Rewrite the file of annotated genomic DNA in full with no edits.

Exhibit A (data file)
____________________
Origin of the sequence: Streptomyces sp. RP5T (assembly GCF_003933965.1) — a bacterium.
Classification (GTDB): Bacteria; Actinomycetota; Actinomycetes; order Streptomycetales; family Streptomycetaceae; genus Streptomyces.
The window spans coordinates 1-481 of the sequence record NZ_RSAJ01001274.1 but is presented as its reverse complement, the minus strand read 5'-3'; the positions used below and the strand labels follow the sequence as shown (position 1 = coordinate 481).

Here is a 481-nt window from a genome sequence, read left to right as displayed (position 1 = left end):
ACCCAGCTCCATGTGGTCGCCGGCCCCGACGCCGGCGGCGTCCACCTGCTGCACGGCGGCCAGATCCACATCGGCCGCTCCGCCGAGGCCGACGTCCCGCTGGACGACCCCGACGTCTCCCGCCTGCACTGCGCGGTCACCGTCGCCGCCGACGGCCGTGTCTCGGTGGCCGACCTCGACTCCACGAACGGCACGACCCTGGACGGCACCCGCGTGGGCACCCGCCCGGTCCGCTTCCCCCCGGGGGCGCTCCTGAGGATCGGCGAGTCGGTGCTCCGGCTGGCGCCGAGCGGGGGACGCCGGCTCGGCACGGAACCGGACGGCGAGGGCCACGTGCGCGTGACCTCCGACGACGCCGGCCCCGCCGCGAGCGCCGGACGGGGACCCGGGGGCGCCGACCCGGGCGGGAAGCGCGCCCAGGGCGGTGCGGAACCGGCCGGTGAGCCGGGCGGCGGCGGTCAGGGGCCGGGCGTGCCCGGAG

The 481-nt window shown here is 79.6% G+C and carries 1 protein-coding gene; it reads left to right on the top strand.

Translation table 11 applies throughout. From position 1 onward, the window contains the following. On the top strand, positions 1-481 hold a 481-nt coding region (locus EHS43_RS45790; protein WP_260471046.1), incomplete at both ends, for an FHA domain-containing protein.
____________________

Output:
Origin of the sequence: Streptomyces sp. RP5T (assembly GCF_003933965.1) — a bacterium.
Classification (GTDB): Bacteria; Actinomycetota; Actinomycetes; order Streptomycetales; family Streptomycetaceae; genus Streptomyces.
The window spans coordinates 1-481 of the sequence record NZ_RSAJ01001274.1 but is presented as its reverse complement, the minus strand read 5'-3'; the positions used below and the strand labels follow the sequence as shown (position 1 = coordinate 481).

Here is a 481-nt window from a genome sequence, read left to right as displayed (position 1 = left end):
ACCCAGCTCCATGTGGTCGCCGGCCCCGACGCCGGCGGCGTCCACCTGCTGCACGGCGGCCAGATCCACATCGGCCGCTCCGCCGAGGCCGACGTCCCGCTGGACGACCCCGACGTCTCCCGCCTGCACTGCGCGGTCACCGTCGCCGCCGACGGCCGTGTCTCGGTGGCCGACCTCGACTCCACGAACGGCACGACCCTGGACGGCACCCGCGTGGGCACCCGCCCGGTCCGCTTCCCCCCGGGGGCGCTCCTGAGGATCGGCGAGTCGGTGCTCCGGCTGGCGCCGAGCGGGGGACGCCGGCTCGGCACGGAACCGGACGGCGAGGGCCACGTGCGCGTGACCTCCGACGACGCCGGCCCCGCCGCGAGCGCCGGACGGGGACCCGGGGGCGCCGACCCGGGCGGGAAGCGCGCCCAGGGCGGTGCGGAACCGGCCGGTGAGCCGGGCGGCGGCGGTCAGGGGCCGGGCGTGCCCGGAG

The 481-nt window shown here is 79.6% G+C and carries 1 protein-coding gene; it reads left to right on the top strand.

Translation table 11 applies throughout. From position 1 onward, the window contains the following. On the top strand, positions 1-481 hold a 481-nt coding region (locus EHS43_RS45790; protein WP_260471046.1), incomplete at both ends, for an FHA domain-containing protein.